How to properly 301 Redirect URL’s with Apache, IIS, PHP, ASP and ColdFusion

Properly translating your search-unfriendly URL’s into search-lovable ones, or just scrambling up your information architecture (or “IA”, which is essentially a site’s navigational structure, with respect to the way content is organized) into something more delicious to bots and humans alike should be a straightforward process. Many of us had to learn this process from trial-and-error (trial by fire more like it) or, if you were lucky, from popular SEO folklore.

Unfortunately the real-world examples provided with Apache’s mod_rewrite instructions are somewhat outdated and irrelevant, and totally lack any description of how to perform a proper 301 redirect or why it’s important to do so.

That is, if your web server even has Apache mod_rewrite installed, which some hosts don’t and won’t, so if you have one of those hosts my best advice is to run far, far away. Oh, and make sure your new host doesn’t also delete your log files after 5 days, which a surprising number of bad web hosting services do. Imagine if a stock broker permanently deleted all stock performance data after a week and never looked back! What NERVE!

If you’re hosting on IIS and have have administrative access to the server, do not despair that Redmond has let you down once again, for third-party developers have come yet again to save the day for anyone foolhardy enough to run a server off such a toy operating system. You can install either ISAPI Rewrite or IISRewrite to mimick the behavior of Apache mod_rewrite on a Windows IIS server. This is a great option if legacy code, butt-headed bosses or just plain lack of qualified human resources preclude a platform switch to a real server OS such as BSD or Linux.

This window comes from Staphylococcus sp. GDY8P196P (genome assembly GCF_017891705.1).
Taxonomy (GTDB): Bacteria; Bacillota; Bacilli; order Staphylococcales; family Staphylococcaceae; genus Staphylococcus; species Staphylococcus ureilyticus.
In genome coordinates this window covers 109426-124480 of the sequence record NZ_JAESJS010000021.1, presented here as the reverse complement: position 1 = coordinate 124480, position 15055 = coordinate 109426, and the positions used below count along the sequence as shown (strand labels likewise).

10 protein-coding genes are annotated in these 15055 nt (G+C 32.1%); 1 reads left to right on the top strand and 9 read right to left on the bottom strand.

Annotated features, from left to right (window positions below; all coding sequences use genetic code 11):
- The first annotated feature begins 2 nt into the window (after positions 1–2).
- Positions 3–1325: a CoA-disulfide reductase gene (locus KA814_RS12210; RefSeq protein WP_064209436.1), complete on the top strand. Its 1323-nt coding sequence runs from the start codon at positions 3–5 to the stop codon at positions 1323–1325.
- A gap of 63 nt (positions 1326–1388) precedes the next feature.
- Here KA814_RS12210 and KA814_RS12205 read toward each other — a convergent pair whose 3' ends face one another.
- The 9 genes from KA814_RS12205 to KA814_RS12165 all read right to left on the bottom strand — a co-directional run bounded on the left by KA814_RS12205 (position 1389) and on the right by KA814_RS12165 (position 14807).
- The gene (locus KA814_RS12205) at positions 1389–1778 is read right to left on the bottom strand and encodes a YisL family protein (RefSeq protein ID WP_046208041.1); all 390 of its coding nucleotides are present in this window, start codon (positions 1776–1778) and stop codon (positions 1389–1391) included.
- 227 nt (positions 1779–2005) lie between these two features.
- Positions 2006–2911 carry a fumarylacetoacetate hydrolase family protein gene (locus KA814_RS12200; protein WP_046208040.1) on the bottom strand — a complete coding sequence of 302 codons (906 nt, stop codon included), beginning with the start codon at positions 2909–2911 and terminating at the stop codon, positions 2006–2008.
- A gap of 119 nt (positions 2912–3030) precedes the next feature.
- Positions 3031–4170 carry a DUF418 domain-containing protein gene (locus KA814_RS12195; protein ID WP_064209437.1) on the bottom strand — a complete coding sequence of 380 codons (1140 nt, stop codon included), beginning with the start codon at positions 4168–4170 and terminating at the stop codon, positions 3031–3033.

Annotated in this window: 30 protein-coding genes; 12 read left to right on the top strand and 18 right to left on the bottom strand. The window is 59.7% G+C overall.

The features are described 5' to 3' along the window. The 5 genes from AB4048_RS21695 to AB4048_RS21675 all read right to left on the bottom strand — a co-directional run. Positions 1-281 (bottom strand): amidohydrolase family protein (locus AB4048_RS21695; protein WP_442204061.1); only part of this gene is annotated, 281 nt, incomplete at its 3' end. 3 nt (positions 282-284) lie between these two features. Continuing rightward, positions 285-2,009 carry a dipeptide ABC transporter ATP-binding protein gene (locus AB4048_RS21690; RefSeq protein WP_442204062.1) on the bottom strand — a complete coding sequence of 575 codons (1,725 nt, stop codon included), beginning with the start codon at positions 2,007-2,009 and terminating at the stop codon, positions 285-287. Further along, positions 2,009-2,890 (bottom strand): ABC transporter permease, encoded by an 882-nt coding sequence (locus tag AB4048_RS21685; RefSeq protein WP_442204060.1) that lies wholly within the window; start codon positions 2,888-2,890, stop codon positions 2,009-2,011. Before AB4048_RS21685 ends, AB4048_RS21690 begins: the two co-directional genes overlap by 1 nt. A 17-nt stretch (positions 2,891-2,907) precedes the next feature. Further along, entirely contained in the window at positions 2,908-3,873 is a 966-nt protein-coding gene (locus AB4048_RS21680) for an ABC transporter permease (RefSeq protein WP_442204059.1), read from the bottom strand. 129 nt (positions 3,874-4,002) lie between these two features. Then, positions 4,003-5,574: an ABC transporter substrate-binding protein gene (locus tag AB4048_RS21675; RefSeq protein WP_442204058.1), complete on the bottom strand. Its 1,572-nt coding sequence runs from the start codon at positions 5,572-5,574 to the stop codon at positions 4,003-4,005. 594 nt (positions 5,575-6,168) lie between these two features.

If your host won’t offer mod_rewrite or one of those IIS plugins, and moving hosts is not an option, or for a quick-fix Macgyver solution, you can perform 301 redirects by sending the appropriate HTTP headers using your server-parsed scripting language of choice, such as PHP, ASP, ASP.NET or ColdFusion. It looks the same to search bots, but may be a bit slower than a solution that operates from within the web server software itself.

It is with all these inherent difficulties in mind that I wrote this comprehensive 301 redirect howto page to try to shed some light on this poorly-understood and tremendously-important methodology of protecting your search traffic from your changing IA and enticing the bots to crawl friendlier URL’s. It includes instructions for Apache .htaccess (mod_rewrite), IIS (w/admin access), PHP, ASP and ColdFusion.

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